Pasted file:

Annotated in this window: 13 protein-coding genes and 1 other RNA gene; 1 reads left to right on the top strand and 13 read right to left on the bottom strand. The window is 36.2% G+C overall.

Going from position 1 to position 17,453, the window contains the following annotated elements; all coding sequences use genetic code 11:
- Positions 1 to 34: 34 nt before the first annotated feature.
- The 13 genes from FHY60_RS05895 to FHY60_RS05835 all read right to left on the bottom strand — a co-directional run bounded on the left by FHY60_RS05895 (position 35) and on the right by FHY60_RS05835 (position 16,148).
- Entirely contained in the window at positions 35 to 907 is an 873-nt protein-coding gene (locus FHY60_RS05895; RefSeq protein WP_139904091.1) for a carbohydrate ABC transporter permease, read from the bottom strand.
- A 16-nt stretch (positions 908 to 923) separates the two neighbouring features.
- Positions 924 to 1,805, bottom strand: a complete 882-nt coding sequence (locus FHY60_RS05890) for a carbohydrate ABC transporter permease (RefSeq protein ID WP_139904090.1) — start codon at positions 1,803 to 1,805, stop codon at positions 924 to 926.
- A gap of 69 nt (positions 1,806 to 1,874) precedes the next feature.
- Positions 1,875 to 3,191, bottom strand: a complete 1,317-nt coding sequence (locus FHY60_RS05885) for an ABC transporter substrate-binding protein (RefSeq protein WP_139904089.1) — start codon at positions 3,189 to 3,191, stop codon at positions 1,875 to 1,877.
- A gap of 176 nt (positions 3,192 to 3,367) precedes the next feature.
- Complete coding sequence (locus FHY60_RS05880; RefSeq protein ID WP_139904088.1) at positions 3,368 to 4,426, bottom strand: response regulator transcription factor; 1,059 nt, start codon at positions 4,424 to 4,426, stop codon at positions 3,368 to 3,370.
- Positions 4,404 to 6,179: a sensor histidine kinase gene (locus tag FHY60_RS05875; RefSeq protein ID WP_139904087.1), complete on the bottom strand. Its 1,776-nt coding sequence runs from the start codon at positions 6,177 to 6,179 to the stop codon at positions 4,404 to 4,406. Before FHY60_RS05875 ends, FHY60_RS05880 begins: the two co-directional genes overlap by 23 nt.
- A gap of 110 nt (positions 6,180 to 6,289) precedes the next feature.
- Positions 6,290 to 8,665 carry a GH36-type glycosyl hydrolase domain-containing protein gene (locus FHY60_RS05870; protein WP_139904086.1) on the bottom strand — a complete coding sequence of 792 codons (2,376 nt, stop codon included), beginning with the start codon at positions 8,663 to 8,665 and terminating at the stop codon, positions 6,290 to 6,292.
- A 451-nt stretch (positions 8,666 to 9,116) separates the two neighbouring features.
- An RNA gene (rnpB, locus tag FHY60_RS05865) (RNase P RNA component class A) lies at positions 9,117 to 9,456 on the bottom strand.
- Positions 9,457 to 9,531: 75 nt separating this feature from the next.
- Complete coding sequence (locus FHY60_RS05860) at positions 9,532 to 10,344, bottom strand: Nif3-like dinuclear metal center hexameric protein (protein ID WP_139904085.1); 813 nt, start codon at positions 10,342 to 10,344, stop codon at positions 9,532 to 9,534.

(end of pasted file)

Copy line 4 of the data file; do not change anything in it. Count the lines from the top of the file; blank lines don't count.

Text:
- The 13 genes from FHY60_RS05895 to FHY60_RS05835 all read right to left on the bottom strand — a co-directional run bounded on the left by FHY60_RS05895 (position 35) and on the right by FHY60_RS05835 (position 16,148).